Home Life Meet me in St. Louis — the train ride that changed the face of Canadian journalism

Meet me in St. Louis — the train ride that changed the face of Canadian journalism

by Sara Baron-Goodman March 10, 2015
Meet me in St. Louis — the train ride that changed the face of Canadian journalism

French translation of Women’s Press Club biography released last week

“Sitting in George Ham’s office in June of 1904, Margaret Graham tried to convince the railway man that women merited equal treatment. She told Ham that, contrary to what he might think, women journalists did attract a large readership and that the CPR would benefit from taking press women to the World’s Fair.”

In The Sweet Sixteen: The Journey That Inspired the Canadian Women’s Press Club, author and Concordia journalism professor Linda Kay delves into the pivotal moment just over 110 years ago when, on this train ride to the St. Louis World Fair, 16 female journalists banded together to form the Canadian Women’s Press Club.

Last Tuesday, Kay celebrated the newly released French translation of her oeuvre, Elles étaient seize, with an intimate launch party at Concordia and a talk mediated by Francine Pelletier, prominent journalist and co-founder of the feminist newspaper La Vie en Rose.

The biography centres on the lives and careers of the 16 women—eight anglophones and eight francophones—who blazed a trail for female journalists and writers in this country.

“They completely defied the stereotype of the Victorian woman,” Kay said. According to her, six of the women were unmarried, some divorced, and some had illegitimate children and conducted torrid love affairs, all while embodying the modern prototype of ambitious, career-driven women.

In 1980, Kay was the first female sportswriter at The Chicago Tribune. “I thought I’d reinvented the wheel,” she said. “But then [after coming to Montreal], I found out that the first woman to work full time in Canada for a newspaper was in 1886. We had no idea, we really thought we were in the vanguard, we were the pioneers.”

Kay’s research into the Women’s Press Club began when she attended the 100th anniversary celebration of the club. That night, the members—who were in their 80s and 90s—announced that, with no influx of younger journalists, they would no longer be able to continue the club.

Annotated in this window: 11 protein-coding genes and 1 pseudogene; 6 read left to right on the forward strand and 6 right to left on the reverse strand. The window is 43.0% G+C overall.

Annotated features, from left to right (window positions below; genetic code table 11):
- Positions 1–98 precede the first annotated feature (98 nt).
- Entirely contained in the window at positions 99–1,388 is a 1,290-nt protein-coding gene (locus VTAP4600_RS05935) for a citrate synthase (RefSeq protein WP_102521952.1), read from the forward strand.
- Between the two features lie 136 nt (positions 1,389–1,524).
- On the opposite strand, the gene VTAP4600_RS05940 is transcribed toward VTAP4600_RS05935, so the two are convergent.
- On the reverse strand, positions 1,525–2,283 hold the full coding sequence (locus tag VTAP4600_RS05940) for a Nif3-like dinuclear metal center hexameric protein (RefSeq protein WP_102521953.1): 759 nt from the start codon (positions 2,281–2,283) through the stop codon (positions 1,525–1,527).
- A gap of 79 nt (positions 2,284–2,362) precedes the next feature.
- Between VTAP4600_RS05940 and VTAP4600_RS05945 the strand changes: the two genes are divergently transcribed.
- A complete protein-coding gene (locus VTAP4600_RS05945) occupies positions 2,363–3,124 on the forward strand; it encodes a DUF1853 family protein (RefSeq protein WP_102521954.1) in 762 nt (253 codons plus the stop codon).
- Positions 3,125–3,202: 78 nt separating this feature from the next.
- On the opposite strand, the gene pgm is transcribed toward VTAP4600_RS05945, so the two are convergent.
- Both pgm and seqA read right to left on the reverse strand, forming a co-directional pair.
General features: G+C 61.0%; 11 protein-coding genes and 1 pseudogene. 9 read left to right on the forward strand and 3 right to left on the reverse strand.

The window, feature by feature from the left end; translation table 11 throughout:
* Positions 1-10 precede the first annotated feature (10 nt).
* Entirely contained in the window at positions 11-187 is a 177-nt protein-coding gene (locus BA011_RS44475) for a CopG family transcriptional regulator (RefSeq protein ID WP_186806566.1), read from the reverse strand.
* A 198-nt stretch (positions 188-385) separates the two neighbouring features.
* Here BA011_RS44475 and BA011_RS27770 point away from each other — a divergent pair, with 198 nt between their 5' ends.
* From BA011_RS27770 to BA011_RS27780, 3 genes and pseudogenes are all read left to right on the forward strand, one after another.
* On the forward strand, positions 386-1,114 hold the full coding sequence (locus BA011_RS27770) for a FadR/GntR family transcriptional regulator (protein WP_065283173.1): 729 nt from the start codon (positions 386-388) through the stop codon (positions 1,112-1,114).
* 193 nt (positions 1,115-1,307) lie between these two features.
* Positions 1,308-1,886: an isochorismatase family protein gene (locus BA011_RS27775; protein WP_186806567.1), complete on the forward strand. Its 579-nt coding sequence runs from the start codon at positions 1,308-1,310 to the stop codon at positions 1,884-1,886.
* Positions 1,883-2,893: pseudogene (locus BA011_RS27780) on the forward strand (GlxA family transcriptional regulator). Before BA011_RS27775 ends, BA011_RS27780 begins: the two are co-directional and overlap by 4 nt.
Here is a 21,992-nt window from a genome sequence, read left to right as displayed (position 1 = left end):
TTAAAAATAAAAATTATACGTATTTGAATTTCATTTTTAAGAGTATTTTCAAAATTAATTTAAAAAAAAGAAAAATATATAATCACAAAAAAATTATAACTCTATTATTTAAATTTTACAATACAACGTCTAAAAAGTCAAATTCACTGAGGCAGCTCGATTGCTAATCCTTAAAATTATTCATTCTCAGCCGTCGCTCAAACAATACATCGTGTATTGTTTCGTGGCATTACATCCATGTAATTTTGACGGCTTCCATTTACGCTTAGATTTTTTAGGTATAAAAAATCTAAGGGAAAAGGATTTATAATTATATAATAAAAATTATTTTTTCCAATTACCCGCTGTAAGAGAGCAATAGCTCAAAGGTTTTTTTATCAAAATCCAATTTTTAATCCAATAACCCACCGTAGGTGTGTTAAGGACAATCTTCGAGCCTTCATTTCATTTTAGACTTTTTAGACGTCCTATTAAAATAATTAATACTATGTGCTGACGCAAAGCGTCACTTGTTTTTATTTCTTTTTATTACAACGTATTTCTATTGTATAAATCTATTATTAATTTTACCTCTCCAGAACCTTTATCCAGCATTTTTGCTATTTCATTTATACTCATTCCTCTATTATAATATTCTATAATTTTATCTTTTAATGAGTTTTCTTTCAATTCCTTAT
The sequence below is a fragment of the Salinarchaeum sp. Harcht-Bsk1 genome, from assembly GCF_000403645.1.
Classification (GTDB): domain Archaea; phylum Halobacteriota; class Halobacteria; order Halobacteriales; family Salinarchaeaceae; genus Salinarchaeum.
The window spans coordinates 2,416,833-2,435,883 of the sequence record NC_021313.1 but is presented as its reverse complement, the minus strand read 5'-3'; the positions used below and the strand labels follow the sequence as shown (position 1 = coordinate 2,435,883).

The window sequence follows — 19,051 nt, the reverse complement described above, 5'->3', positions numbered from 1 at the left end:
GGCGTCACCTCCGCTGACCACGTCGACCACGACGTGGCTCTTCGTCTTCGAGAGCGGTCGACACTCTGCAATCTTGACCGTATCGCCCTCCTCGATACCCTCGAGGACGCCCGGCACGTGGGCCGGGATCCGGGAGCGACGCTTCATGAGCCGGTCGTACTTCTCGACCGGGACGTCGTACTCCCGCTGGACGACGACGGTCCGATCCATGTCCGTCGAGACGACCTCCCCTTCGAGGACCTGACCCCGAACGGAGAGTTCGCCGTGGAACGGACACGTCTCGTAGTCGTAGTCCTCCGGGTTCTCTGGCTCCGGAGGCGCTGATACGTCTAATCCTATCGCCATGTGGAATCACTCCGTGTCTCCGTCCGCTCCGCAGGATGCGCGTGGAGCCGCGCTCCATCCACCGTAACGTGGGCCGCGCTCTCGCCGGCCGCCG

Today, the legacy of the Women’s Press Club has all but disappeared from history—that is, until Kay’s book hit the shelves.

“In their day, many of them were stars because literacy at that time in Canada was becoming almost universal, so they had readership,” said Kay.

They were prolific figures, paramount in promoting higher education standards for women and captivating female audiences with their works, yet they were limited.

“Women were not allowed to have the big assignments of the day, they covered the women’s events, the women’s page, they wrote the women’s page on Saturdays in the paper,” said Kay. “They were very talented writers but they didn’t cover the events that the men were covering.”

That is, until the World’s Fair: “One of the women said she’s going to try to get the railroad, which always took the men to these events free of charge, to try to get take the women,” said Kay.“The gentleman who was in charge of publicity at the time at first was like ‘well where are you going to find enough women to make it worth my while to do this’ and she said ‘there’s a woman working for every newspaper in Canada and we’ll find enough’.”

He challenged her to find 12 such women journalists and, if she did, he would take them all there himself on the premier-class train.

As history goes, she found 16.

Elles étaient seize hit shelves on March 3. The book is now available in both languages wherever books are sold.

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